# Understanding Types Union{}

I read the manual about types carefully, but I can’t figure out how to do this.
Let’s two types of data are possible: `Vector{Int8}` and `Vector{Vector{Int8}}`
eg `[1, 0, 1]` and `[[1, 1], [0]]`

Following the recommendations, I wrote two implementations:
`some_calc(vec::Vector{Int8})` and
`some_calc(vec::Vector{Vector{Int8}})`

They both work efficiently and recognise types.
But there are actions that have to be done anyway,
so there is a main function that should accept both types:

``````main_calc(vec::???)
…
some_calc(vec)
…
end
``````

I tried to write `Vector` in place of ???, or just `vec` without type description -
nothing works. After studying the manual, I thought the right idea was
`Union{Vector{Int8}, Vector{Vector{Int8}}}`

But surprisingly

``````typeof([[1,2], [1,3]]) == Union{Vector{Int64}, Vector{Vector{Int64}}} → false
typeof([1,2,3]) == Union{Vector{Int64}, Vector{Vector{Int64}}} → false
``````

I’m tracking the conversion `Int64 → Int8` (it’s needed for performance, so there is no problem with it)
But the last results confused me!

PS. Why do I care so much about types? (Maybe it helps new users)
I do complex computations like fractal research.
And found that Julia is great for this, and with strict typing and right memory allocation much faster than Python etc. So Julia rocks!

1 Like

If it’s just a single method you could just declare it like `main_calc(vec)`, so without any type annotations. For more safety/strictness, you could use `main_calc(vec::Vector)`. For even more strictness, you could use union types: `main_calc(vec::Vector{<:Union{Int8,Vector{Int8}}})`.

1 Like

Thank you that’s work!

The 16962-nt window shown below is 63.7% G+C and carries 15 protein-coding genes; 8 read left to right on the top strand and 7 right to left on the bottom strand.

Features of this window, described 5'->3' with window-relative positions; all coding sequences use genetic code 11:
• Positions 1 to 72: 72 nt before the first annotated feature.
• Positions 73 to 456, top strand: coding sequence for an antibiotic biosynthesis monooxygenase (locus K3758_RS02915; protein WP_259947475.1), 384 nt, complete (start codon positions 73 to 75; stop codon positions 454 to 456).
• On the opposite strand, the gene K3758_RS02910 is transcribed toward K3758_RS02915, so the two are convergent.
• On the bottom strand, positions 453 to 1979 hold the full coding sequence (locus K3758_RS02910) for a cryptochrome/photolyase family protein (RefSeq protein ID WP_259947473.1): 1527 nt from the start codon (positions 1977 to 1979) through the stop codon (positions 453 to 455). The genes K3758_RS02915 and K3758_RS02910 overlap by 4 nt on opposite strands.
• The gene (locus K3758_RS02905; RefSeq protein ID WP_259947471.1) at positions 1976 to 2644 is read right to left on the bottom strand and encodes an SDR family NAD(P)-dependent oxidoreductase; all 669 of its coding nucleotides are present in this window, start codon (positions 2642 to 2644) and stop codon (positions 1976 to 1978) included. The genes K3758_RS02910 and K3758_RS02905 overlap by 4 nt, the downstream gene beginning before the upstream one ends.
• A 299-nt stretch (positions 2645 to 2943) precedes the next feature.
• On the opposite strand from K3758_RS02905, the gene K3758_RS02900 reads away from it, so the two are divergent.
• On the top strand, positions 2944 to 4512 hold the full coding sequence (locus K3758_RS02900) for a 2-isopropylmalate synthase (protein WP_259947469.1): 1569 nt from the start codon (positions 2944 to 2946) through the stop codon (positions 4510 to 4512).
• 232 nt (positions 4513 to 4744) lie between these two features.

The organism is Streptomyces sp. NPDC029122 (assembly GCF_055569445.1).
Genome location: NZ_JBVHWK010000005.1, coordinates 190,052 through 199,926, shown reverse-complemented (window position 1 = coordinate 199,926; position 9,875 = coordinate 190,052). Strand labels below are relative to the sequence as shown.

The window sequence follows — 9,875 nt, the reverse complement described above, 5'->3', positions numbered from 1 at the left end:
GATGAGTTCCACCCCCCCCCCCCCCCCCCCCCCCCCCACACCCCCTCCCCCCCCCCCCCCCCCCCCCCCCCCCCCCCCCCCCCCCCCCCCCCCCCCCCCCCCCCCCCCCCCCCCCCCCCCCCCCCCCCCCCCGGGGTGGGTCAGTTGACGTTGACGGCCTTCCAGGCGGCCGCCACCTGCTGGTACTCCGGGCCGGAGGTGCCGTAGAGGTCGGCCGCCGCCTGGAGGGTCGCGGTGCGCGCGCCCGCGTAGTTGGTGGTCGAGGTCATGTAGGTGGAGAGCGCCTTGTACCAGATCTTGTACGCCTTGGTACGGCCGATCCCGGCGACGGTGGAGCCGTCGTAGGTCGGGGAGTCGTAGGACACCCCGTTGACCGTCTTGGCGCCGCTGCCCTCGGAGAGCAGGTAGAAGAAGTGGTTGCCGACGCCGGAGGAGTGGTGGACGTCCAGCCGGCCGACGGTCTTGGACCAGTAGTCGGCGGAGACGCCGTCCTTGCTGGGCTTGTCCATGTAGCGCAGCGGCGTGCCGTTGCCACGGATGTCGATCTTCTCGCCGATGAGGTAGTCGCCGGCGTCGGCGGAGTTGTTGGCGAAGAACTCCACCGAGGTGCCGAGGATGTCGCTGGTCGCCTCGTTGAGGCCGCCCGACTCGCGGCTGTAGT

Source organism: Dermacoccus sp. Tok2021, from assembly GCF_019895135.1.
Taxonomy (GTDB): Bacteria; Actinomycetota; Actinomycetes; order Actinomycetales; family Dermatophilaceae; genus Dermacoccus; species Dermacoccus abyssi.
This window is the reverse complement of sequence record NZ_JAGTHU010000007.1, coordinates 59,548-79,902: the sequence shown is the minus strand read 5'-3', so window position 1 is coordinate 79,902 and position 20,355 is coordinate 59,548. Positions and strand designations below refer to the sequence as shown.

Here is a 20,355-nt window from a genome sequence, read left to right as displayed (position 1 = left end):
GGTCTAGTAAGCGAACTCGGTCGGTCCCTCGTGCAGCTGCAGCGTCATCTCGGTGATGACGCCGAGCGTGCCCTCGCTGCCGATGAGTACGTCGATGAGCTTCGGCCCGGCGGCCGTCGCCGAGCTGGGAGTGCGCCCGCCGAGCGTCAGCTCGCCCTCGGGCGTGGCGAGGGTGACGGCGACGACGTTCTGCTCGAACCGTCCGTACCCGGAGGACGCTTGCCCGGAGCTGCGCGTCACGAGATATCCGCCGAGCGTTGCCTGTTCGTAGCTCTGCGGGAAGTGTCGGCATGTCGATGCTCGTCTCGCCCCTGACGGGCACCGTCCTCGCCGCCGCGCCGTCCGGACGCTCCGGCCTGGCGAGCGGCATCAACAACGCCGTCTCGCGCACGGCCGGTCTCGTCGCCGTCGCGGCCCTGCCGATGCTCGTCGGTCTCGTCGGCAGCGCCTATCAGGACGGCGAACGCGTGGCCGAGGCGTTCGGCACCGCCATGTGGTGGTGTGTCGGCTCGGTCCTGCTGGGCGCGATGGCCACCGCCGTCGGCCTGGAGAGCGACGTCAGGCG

`typeof([1,2,3]) == Union{Vector{Int64}, Vector{Vector{Int64}}}` is false, because `Vector{Int64}` is not the same type as `Union{Vector{Int64}, ...}`. You can check for example

``````julia> isconcretetype(Union{Vector{Int64}, Vector{Vector{Int64}}})
false

julia> isconcretetype(Vector{Int64})
true
``````

The following holds though,

``````julia> Vector{Int64} <: Union{Vector{Int64}, Vector{Vector{Int64}}}
true
``````

as any type `T` is a subtype of a `Union` containing `T` or some supertype thereof.

Now, the type `Vector{<:Union{Int64,Vector{Int64}}}` is different as it specifies a vector where each element could be an `Int64` or a `Vector{Int64}`:

``````julia> Vector{<:Union{Int64,Vector{Int64}}} == (Vector{T} where {T <: Union{Int64, Vector{Int64}}})
true
julia> [1, 2, 3] isa Vector{<:Union{Int64,Vector{Int64}}}
true
julia> [1, 2, 3] isa Union{Vector{Int64},Vector{Vector{Int64}}}
true
# Note: [1, [2], 3] constructs a Vector{Any} thus explicit types are needed here
julia> Union{Int64, Vector{Int64}}[1, [2], 3] isa Vector{<:Union{Int64, Vector{Int64}}}
true
julia> Union{Int64, Vector{Int64}}[1, [2], 3] isa Union{Vector{Int64}, Vector{Vector{Int64}}}
false
``````

I.e., `Union{Vector{Int64}, Vector{Vector{Int64}}}` requires either a `Vector{Int64}` or `Vector{Vector{Int64}}`, but does not allow for mixed element types.